With this unexpected distribution, the influence of external pressure from this fog on the molecular clouds, previously thought to be completely unimportant, turns out to play a role in whether or not a cloud begins to collapse to form new stars: reduce the external pressure, and there will be no significant star formation.
This, in turn, explains another unusual result of the study. Previous thought held that the key to star formation in giant molecular clouds was density: Make a cloud dense enough, and you will form stars. In spiral galaxies, the zones of higher density are the spiral arms – density patterns moving through the galactic disk similar to sound waves. So by the old way of thinking, you would expect to find increased star formation everywhere within the spiral arms, and less star formation everywhere else.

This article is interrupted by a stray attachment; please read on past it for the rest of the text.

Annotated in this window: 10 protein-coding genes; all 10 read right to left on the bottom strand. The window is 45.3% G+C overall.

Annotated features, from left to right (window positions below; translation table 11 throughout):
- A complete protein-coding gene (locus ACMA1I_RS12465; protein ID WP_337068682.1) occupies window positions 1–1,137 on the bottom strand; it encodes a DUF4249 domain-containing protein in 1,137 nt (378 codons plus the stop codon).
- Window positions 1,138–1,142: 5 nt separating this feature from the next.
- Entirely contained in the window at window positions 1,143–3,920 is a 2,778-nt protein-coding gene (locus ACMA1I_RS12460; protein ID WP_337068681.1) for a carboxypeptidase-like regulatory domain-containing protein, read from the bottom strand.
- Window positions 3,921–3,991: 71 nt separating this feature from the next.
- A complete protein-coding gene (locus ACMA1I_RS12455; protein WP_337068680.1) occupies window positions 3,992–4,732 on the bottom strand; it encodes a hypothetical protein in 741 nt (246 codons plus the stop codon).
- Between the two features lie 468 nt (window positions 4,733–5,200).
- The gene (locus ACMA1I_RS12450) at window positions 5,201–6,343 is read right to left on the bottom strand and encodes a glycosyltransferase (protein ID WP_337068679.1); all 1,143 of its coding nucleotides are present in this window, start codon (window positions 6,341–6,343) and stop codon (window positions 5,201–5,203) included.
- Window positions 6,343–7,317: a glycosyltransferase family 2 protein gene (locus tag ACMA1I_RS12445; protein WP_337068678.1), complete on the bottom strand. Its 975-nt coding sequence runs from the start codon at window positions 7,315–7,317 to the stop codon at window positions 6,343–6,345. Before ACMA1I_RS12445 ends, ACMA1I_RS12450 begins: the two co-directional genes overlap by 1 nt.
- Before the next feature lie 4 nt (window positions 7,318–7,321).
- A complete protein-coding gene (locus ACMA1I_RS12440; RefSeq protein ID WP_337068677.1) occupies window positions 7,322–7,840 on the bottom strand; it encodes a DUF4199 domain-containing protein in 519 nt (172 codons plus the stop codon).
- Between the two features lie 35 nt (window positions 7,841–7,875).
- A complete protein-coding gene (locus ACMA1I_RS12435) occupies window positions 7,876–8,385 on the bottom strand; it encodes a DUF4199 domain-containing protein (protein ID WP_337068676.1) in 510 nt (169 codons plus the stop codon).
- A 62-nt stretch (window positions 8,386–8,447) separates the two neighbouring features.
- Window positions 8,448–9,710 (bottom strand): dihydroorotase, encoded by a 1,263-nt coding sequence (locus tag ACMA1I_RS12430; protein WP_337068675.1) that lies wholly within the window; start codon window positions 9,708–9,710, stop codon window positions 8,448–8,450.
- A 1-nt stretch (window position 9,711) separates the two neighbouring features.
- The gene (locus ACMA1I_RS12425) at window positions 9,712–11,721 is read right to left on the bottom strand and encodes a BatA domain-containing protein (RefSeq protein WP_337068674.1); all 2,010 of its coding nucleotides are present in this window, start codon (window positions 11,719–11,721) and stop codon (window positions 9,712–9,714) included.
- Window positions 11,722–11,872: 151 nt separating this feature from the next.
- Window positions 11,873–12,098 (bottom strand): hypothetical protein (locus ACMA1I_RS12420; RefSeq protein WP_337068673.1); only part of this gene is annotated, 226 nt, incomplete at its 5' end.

The new study, however, shows that there is a blatant exception in M51: In one large region in both spiral arms of M51, there is hardly any star formation at all. The explanation lies in the role of external pressure: Reconstructing the galactic dynamics, this turns out to be a region in which the fog, and the molecular clouds contained within, are moving relative to the spiral arms at a speed of 15-20 km/s. By Bernoulli's principle of fluid dynamics, this relative motion reduces the inner pressure of the fog; this, in turn, decreases the external pressure on embedded clouds, which in turn inhibits star formation. External pressure, exerted by the surrounding molecular "fog", is a key factor in determining star formation rates – and it is one that, before this study, was sadly neglected.
All in all, the study is an excellent example of how a systematic, long-term study can serve to change the way we see and understand an important class of astronomical objects – in this case, the birthplaces of stars.